You must have met a lot of brilliant and inspiring people over the course of your career. Who left the biggest impression on you?
I remember touring with the Isley Brothers in the ’60s, and Rudy Isley said to Rod and me, “Check all the statements, don’t trust your manager, be very careful of contracts,” things along that line – because we were only 19 at the time. And he was absolutely right! But sometimes you have to find these things out for yourself.
There is no sign of you or the Zombies stopping. Can we expect to hear some new material soon?
I am collecting songs for a solo album, and the first e-mail has just gone back and forth about when we can expect the next Zombies album. I never like to presume that there will be another album, or when it will be released. But I will be performing with the Zombies in festivals over the summer, and I’m hoping to record in between those gigs.
You are playing your first gig in Northern Ireland on April 28th. It must be great to get the opportunity to play new places and to different audiences at this stage of your career!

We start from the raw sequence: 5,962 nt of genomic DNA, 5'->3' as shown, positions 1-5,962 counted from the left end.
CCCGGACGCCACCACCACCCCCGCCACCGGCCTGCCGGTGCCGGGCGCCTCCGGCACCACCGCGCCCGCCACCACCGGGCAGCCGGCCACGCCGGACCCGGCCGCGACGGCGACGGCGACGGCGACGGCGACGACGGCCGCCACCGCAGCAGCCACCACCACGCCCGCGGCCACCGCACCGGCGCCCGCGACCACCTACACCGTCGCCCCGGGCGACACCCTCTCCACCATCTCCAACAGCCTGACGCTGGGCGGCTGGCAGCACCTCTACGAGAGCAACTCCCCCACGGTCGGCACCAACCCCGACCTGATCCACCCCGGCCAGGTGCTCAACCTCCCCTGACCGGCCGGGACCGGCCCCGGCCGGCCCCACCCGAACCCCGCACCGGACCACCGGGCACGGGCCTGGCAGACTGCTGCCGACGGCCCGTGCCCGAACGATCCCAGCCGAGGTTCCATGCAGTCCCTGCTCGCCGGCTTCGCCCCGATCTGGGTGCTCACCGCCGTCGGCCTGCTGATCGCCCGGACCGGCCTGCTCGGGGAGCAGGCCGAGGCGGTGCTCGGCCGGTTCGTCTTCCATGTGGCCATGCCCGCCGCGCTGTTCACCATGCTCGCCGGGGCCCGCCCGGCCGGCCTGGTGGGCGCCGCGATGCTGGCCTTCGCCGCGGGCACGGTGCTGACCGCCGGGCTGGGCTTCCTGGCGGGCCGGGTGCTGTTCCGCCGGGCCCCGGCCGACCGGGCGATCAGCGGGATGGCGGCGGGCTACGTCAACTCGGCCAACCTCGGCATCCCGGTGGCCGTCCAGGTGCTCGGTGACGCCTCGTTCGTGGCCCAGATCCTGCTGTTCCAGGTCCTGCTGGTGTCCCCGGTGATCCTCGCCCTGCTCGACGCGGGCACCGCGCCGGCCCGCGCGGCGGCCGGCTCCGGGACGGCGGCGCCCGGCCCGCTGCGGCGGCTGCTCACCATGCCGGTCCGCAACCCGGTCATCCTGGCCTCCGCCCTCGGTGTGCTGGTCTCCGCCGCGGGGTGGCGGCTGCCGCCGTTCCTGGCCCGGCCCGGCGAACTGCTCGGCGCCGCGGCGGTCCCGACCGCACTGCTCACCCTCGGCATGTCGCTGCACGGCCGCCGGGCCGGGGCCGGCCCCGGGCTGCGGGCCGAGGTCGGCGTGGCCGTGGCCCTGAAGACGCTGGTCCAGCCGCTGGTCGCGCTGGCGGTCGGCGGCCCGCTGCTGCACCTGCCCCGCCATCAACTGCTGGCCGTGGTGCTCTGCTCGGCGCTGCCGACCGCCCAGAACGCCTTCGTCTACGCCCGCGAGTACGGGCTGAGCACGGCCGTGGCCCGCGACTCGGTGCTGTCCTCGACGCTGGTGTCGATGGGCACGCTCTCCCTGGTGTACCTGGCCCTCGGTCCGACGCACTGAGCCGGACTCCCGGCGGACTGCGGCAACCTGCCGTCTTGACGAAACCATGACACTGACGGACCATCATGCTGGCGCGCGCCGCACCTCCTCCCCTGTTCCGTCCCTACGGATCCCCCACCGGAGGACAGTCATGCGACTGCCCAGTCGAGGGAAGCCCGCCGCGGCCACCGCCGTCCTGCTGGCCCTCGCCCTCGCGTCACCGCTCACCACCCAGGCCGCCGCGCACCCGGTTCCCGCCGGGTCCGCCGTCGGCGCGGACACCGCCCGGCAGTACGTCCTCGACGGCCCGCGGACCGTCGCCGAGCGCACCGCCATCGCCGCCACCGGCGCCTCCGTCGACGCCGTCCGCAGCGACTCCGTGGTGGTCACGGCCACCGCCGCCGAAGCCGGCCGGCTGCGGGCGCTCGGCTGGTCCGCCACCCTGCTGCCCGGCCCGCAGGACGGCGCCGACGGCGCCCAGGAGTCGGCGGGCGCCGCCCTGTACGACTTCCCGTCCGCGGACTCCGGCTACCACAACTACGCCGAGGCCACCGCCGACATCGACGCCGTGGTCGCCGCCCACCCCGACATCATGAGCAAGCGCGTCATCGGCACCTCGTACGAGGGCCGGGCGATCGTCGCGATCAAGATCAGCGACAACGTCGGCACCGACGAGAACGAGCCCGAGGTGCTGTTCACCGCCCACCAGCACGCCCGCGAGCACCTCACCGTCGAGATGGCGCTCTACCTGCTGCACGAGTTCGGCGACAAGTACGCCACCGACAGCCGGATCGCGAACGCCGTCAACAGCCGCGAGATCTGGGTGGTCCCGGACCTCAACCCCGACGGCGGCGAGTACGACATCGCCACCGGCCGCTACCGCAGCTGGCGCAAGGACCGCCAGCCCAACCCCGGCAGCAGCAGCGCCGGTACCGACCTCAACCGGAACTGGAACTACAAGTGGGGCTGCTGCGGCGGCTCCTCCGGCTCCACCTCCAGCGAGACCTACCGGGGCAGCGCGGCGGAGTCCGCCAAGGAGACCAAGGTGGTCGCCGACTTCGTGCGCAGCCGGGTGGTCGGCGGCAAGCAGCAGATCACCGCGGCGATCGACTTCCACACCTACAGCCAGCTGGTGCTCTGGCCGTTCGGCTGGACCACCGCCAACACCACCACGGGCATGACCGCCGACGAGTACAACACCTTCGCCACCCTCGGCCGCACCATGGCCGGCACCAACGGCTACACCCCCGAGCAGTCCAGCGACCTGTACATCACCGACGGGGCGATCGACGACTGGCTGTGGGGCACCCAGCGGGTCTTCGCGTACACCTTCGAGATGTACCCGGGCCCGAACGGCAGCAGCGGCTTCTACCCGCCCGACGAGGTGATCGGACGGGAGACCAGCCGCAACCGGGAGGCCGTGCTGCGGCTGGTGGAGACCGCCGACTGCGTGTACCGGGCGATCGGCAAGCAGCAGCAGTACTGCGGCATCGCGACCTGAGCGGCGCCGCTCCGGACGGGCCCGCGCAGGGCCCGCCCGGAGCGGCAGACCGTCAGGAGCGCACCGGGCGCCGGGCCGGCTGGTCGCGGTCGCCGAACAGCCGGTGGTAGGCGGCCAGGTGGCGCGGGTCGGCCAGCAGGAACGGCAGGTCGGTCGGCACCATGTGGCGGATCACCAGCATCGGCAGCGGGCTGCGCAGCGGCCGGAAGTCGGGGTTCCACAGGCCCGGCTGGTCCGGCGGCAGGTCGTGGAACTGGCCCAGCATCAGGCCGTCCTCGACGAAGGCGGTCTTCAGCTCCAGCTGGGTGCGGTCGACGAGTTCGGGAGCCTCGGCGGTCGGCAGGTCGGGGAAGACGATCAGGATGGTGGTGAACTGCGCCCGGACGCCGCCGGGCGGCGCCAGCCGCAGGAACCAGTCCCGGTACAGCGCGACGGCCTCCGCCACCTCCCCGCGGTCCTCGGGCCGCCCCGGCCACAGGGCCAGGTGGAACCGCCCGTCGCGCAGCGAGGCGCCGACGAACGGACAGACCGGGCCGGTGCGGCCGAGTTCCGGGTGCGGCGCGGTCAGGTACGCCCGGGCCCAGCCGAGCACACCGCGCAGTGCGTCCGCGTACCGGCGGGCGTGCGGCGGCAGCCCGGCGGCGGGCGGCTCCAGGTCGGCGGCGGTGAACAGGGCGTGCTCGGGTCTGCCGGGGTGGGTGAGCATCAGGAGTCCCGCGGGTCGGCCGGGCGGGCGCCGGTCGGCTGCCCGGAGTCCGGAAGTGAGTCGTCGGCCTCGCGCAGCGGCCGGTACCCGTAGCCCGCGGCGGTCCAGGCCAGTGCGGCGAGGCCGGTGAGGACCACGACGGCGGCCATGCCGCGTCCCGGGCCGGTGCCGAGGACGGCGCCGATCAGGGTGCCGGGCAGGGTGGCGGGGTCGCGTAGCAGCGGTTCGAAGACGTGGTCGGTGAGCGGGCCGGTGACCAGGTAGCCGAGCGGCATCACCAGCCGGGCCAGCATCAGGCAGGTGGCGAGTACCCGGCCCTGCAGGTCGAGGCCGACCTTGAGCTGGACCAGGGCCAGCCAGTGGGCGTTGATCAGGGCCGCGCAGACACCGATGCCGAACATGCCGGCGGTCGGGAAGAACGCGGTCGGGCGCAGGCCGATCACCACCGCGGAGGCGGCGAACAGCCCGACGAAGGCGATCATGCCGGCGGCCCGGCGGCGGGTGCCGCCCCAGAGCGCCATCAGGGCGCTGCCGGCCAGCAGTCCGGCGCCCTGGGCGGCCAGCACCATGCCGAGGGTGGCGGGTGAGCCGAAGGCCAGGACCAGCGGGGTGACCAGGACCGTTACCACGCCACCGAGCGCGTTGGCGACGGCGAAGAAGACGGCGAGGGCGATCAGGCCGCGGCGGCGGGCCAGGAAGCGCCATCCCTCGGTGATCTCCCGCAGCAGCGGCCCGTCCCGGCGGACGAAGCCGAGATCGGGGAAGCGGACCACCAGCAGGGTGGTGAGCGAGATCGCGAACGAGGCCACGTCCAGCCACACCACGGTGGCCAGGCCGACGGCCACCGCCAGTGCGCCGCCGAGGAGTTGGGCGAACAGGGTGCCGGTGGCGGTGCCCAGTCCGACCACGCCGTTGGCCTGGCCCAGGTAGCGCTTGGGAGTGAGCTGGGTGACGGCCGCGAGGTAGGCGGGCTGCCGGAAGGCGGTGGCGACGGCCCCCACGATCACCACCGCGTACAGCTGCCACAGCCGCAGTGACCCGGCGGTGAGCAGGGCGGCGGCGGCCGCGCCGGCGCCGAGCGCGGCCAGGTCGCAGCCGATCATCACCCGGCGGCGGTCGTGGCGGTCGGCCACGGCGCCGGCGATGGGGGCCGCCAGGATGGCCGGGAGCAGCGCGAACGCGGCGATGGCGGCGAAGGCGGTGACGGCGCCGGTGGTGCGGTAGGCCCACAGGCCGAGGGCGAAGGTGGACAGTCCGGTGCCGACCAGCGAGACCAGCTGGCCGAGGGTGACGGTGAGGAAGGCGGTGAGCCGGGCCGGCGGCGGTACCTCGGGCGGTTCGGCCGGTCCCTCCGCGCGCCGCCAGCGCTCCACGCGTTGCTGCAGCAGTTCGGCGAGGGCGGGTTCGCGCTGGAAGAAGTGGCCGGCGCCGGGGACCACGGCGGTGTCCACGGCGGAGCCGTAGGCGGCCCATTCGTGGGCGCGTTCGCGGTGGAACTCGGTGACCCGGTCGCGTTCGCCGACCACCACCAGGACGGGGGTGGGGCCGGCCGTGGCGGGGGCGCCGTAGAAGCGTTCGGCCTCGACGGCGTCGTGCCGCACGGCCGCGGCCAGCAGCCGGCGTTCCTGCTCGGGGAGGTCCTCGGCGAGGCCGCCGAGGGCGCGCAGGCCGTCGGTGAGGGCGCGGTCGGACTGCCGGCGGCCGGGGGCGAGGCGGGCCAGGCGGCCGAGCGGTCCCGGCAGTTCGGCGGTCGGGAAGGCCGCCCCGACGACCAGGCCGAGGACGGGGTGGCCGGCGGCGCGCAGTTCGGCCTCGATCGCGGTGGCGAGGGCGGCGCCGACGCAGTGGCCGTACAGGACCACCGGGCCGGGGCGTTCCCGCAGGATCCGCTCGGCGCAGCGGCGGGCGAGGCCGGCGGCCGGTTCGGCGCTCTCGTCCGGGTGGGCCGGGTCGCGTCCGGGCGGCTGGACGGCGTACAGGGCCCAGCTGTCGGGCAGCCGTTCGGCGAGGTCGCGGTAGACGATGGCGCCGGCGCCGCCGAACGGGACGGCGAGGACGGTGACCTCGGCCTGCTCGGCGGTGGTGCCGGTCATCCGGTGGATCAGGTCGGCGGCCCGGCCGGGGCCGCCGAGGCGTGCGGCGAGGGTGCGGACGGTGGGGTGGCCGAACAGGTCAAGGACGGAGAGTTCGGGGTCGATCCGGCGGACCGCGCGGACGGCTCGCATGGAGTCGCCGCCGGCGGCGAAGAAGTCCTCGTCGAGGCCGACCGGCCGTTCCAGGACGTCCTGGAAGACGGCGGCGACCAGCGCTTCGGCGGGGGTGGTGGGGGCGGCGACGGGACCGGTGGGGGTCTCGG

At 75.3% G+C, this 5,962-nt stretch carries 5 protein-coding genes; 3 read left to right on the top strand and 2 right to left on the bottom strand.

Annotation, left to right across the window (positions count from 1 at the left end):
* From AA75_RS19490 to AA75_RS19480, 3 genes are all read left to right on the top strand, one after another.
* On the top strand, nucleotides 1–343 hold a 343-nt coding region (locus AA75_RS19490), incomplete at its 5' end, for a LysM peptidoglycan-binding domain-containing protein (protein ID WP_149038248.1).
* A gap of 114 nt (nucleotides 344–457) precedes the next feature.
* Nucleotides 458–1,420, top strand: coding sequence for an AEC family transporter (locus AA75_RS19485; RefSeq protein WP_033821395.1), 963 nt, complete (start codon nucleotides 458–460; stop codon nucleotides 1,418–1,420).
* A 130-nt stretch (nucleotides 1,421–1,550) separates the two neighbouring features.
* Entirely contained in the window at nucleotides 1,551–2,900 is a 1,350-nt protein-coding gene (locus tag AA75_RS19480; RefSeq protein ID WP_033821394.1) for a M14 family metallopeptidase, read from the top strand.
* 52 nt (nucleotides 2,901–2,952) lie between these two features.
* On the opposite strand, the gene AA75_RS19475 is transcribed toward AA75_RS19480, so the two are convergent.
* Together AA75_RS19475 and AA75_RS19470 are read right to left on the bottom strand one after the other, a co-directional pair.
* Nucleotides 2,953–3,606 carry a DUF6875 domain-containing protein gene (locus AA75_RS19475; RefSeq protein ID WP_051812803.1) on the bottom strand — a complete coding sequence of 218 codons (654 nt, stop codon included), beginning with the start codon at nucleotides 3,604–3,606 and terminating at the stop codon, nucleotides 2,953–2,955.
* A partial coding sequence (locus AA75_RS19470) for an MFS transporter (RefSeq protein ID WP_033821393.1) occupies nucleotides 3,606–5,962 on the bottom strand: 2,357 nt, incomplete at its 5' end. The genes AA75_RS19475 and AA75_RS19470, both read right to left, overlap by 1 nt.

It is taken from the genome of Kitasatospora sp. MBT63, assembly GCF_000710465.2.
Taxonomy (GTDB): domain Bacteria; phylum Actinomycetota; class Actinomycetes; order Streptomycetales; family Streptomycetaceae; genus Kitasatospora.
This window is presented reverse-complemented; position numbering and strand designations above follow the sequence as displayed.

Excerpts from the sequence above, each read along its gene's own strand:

Yes, just like the line from our album, there is still that hunger in the band to play new places, and to perform as much as we can. I think people are flabbergasted when they come to our concerts, possibly more so outside of the UK. It’ll be interesting to see what happens in Northern Ireland – I have no idea what audience to expect. We have a loyal fanbase that have followed us since 1964 and they still come to our concerts, but we also have young kids, teenagers and people in their 20s that come to see us as well, and probably as many of them as there are of the diehard fans.
What is it that compels you to keep playing after all this time?
Personally, I love music and I love playing live. Performing, and especially travelling, is quite demanding, but while you can still physically do it, I see no reason why you should stop doing what you love.
The Zombies play live at Catherdral Quarter Arts Festival in Belfast on Thursday April 28.